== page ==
chris Mack

Louisville basketball coach Chris Mack posted his final grade on the Cardinals 2019-20 season. WDRB photo/Rick Bozich

LOUISVILLE, Ky. (WDRB) — Chris Mack put a punctuation mark on his first season as the University of Louisville basketball coach Wednesday, even posting a final grade.

Mack discussed his roster, his schedule, his aspirations and several other topics.

“It’s been a whirlwind,” Mack said. “Now the guys know me. They know what I’m about.”

Time for Five Takeaways from Mack’s season-ending press conference.

1. Mack’s Final Grade: B

The longest pause after any question Mack answered during his 30-minute session came after he was asked to grade the Cardinals’ performance during their 20-14 season that ended with a first-round NCAA Tournament loss to Minnesota.

He waited.

He smiled.

“Pins and needles,” he said.

A longer pause.

Another smile.

“Probably a B,” he said. “You know, probably a B.”

I disagree.

Bump it up to a B-plus.

Louisville was picked to finish 11th in the Atlantic Coast Conference. The Cards finished tied for sixth with Syracuse with a 10-8 league record. Their computer ranking on Ken Pomeroy’s analytics web site climbed from 63 in November to 23 this week.

Their offensive efficiency improved from No. 57 to 27. Their defensive efficiency jumped from No. 39 to 25.

They defeated Michigan State, which could win the national championship. They defeated Seton Hall, Vermont, North Carolina and Virginia Tech, NCAA Tournament teams.

Mack and his staff secured commitments from a six-player freshman class that is considered one of the nation’s 10 best.

The coach said he marked his team down because the Cards lost seven of their last 10. Actually, after winning at Wake Forest on Jan,. 30, Louisville went 4-9 in February and March.

But a wide-angle view of the season shows more celebrations than crying towels. Make it a B-plus.

2. Cards’ Roster Fluid

The primary roster news Mack shared was that the Cards’ three walk-ons — sophomores Jacob Redding and Jo Griffin as well as freshman Wyatt Battaile — have entered their names in the NCAA transfer portal.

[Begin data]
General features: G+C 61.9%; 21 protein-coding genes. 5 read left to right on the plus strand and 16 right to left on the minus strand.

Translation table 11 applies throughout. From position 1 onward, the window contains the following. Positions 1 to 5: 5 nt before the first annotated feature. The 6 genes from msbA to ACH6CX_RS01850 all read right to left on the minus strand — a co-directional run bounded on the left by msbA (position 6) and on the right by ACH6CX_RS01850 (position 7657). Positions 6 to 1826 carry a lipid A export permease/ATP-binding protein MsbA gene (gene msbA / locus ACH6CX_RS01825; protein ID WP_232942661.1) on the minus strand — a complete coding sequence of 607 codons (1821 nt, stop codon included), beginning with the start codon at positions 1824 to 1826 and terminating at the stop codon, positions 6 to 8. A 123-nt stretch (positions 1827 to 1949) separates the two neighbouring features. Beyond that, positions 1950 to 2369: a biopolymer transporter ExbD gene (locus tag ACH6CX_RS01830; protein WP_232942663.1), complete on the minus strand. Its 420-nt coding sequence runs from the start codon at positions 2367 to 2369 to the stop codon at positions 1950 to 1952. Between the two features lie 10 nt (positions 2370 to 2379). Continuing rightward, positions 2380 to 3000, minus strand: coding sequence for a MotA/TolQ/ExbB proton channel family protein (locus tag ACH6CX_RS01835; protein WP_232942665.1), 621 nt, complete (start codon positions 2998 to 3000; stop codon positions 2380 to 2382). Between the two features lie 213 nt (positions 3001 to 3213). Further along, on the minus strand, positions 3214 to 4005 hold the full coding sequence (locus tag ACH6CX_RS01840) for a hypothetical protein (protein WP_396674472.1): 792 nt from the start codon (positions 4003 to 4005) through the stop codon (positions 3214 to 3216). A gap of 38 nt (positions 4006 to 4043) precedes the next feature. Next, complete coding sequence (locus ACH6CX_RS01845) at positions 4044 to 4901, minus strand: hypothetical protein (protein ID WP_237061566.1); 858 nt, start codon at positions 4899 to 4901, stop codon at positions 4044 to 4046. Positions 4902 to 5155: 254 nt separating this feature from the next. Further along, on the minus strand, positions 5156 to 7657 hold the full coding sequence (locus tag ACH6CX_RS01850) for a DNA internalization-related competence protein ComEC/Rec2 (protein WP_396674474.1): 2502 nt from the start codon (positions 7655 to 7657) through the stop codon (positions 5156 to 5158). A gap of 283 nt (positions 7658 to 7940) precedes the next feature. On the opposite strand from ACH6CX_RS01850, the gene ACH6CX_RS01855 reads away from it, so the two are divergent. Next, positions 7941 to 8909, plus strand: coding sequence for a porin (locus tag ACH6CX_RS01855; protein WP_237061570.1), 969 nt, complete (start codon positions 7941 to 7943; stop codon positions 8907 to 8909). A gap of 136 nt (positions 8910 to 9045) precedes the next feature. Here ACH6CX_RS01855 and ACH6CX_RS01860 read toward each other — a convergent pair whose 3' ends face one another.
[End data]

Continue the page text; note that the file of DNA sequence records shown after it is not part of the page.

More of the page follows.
Two scholarship players — forward Jordan Nwora and center Steven Enoch — have made themselves eligible for the NBA Draft but with the option to return.

“We’re always recruiting,” Mack said. “We don’t ever stand still.”

That said, Mack said he did not expect to add another freshman. The Cards signed six last fall. Adding a seventh would make it difficult to balance the classes.

But a graduate transfer or an underclassman who would be required to sit out the season are both possibilities. Christen Cunningham and Khwan Fore, graduate transfer guards, gave Louisville poise and stability this season.

Mack said if Enoch or Nwora asked for his opinion about their current outlooks as NBA players, he would share it.

“I would absolutely offer my opinion,” he said. “That’s what it is, an opinion.

“It’s an honest one and I think a valid one. Those are my thoughts. It’s not going to be combative. They can trust that I’d give them an honest opinion.”

With the draft situation and more than 700 Division I transfers expected, Mack said Louisville’s roster will not be settled until the summer.

“It’s 2019,” Mack said. “Rosters are fluid … I’m looking forward to having 13 guys on scholarship.”

3. Not a Fan Of ACC Opener

With the Atlantic Coast Conference expanding from 18 to 20 league games next season and the league’s television network signing on in August, ACC teams will open with a conference game next season.

Louisville will play at Miami on Nov. 5.

No Nicholls State. No Southern University. No Vermont.

Directly to Dade County, Fla., for a game against Jim Larranaga’s team.

“I’m not a huge fan,” Mack said. “It is what it is.”

4. No Summer Tour

NCAA guidelines allow Division I programs to take one summer foreign tour every four seasons. Louisville could schedule a tour this summer. But Mack said that will not happen.

Mack said he was open to scheduling a foreign trip in 2020, which would be a major benefit to the six freshmen who will join his program next season.

Mack also said he was interested in booking the Cardinals for a top-tier November tournament like the Maui Invitational or the Battle 4 Atlantis, but nothing was booked.

Mack said he expected Louisville’s 2019-20 schedule to remain formidable as the schedule the Cardinals played this season with 20 games in the ACC, Kentucky, Western Kentucky and the ACC/Big Ten Challenge.

“About 80-to-90 percent of the schedule is hammered out before you sit down in your chair,” he said.

5. Malik Williams Game Plan

Mack has big plans for Malik Williams, the Cards’ top returning frontcourt player. Williams improved his scoring average from 3.8 to 7.7 this season, while also delivering an improved rebounding average of 6.1 after collecting only 2.4 last season.

“Malik made as big of an improvement as anybody on our team,” Mack said. “He became a really good defender, virtually every game.”

Mack, like any coach, wants more, especially on offense. He said that he asked Williams what his calling card was as an offensive player.

Williams told his coach that he was not sure.

“I thought that was a great answer, because he’s right,” Mack said.

Mack said that he wanted Williams to become a stronger low-post player while also improving his three-point shot. Williams took nearly 43 percent of his field-goal attempts from distance but made only 28 of 88 (31.8 percent).

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